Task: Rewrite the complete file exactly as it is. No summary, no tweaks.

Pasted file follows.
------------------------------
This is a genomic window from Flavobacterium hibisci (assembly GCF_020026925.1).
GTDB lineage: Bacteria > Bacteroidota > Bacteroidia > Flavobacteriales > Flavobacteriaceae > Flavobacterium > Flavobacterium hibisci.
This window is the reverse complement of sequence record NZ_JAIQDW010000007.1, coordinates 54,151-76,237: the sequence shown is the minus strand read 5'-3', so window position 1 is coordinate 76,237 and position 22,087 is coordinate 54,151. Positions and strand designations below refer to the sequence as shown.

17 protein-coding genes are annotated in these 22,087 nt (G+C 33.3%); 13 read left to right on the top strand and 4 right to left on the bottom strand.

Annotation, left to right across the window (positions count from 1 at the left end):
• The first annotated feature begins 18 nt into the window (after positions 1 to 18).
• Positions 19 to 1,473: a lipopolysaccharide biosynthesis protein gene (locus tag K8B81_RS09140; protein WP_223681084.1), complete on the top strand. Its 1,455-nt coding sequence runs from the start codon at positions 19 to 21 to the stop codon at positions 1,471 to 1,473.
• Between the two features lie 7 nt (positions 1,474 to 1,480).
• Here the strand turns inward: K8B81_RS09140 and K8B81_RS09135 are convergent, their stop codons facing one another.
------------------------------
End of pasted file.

This is a genomic window from Flavobacterium hibisci (assembly GCF_020026925.1).
GTDB lineage: Bacteria > Bacteroidota > Bacteroidia > Flavobacteriales > Flavobacteriaceae > Flavobacterium > Flavobacterium hibisci.
This window is the reverse complement of sequence record NZ_JAIQDW010000007.1, coordinates 54,151-76,237: the sequence shown is the minus strand read 5'-3', so window position 1 is coordinate 76,237 and position 22,087 is coordinate 54,151. Positions and strand designations below refer to the sequence as shown.

17 protein-coding genes are annotated in these 22,087 nt (G+C 33.3%); 13 read left to right on the top strand and 4 right to left on the bottom strand.

Annotation, left to right across the window (positions count from 1 at the left end):
• The first annotated feature begins 18 nt into the window (after positions 1 to 18).
• Positions 19 to 1,473: a lipopolysaccharide biosynthesis protein gene (locus tag K8B81_RS09140; protein WP_223681084.1), complete on the top strand. Its 1,455-nt coding sequence runs from the start codon at positions 19 to 21 to the stop codon at positions 1,471 to 1,473.
• Between the two features lie 7 nt (positions 1,474 to 1,480).
• Here the strand turns inward: K8B81_RS09140 and K8B81_RS09135 are convergent, their stop codons facing one another.